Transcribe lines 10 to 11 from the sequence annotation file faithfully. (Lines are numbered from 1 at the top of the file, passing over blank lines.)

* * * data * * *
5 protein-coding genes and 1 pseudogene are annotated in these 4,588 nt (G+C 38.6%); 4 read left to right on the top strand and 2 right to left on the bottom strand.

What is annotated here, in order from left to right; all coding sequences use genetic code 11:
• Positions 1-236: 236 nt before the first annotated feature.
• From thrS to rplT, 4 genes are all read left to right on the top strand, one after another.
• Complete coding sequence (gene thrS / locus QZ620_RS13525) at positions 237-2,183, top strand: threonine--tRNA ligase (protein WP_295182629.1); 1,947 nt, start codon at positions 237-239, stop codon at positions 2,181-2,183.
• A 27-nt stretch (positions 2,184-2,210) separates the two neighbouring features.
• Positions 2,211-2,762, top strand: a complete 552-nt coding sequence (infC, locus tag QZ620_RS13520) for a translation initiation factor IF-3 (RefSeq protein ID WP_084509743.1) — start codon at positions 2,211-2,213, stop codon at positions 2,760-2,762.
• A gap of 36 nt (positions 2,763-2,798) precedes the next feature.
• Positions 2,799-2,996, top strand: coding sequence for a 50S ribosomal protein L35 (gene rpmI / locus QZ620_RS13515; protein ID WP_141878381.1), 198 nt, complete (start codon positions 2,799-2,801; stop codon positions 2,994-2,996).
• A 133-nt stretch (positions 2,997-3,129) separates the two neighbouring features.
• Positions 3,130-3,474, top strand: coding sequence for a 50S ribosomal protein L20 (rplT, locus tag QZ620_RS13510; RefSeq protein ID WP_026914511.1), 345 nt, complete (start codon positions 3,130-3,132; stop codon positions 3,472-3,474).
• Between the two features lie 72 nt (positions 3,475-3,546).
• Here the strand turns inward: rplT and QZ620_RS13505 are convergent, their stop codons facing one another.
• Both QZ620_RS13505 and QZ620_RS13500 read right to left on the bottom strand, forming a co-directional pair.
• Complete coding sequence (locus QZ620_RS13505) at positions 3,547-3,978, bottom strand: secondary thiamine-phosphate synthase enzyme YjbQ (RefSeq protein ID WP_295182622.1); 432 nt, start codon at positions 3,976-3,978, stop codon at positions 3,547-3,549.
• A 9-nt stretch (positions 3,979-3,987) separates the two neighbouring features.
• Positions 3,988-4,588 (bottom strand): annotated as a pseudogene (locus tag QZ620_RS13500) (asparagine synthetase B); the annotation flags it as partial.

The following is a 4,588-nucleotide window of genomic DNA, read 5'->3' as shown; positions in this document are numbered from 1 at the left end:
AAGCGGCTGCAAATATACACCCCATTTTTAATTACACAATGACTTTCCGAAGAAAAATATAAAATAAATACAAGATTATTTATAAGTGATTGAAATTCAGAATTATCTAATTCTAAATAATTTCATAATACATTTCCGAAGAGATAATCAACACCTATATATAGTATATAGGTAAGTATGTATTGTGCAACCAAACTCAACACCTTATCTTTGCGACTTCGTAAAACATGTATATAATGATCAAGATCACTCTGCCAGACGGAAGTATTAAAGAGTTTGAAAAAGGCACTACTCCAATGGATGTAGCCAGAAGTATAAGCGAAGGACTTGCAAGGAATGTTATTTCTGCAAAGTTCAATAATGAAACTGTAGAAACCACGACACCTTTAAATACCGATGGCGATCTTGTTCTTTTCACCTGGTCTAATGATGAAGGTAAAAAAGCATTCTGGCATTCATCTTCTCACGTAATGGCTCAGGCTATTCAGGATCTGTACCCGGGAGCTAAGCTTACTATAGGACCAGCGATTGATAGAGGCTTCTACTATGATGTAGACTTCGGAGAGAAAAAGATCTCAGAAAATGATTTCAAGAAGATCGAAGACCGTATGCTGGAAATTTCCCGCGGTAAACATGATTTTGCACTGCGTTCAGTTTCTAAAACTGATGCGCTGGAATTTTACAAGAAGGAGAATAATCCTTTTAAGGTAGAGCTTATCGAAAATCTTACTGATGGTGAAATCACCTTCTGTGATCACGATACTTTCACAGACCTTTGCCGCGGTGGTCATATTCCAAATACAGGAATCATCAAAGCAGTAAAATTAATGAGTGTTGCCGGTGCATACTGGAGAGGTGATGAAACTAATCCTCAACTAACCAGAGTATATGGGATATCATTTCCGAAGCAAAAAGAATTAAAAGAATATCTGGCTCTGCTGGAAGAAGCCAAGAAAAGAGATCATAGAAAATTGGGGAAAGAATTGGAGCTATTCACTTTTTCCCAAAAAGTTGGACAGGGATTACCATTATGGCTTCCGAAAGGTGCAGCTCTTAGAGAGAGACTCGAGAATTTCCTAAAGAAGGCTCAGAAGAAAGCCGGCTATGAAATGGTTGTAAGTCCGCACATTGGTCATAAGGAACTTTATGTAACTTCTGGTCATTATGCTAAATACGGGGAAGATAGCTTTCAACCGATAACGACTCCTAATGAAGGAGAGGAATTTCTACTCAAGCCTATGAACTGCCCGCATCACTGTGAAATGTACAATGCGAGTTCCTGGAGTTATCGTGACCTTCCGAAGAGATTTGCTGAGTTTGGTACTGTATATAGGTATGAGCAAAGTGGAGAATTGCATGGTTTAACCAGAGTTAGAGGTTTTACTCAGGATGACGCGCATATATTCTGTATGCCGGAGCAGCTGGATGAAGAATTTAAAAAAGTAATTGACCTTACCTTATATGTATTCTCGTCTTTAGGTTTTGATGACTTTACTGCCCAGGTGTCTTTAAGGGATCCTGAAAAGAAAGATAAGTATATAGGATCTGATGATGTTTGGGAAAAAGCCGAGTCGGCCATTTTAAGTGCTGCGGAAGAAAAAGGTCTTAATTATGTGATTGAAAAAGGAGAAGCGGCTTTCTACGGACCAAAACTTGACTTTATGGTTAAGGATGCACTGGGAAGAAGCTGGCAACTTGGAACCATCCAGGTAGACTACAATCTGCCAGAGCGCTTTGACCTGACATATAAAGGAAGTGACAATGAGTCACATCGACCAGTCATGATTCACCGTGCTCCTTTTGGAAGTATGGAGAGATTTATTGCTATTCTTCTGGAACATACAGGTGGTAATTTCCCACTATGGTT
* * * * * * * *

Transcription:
• A 133-nt stretch (positions 2,997-3,129) separates the two neighbouring features.
• Positions 3,130-3,474, top strand: coding sequence for a 50S ribosomal protein L20 (rplT, locus tag QZ620_RS13510; RefSeq protein ID WP_026914511.1), 345 nt, complete (start codon positions 3,130-3,132; stop codon positions 3,472-3,474).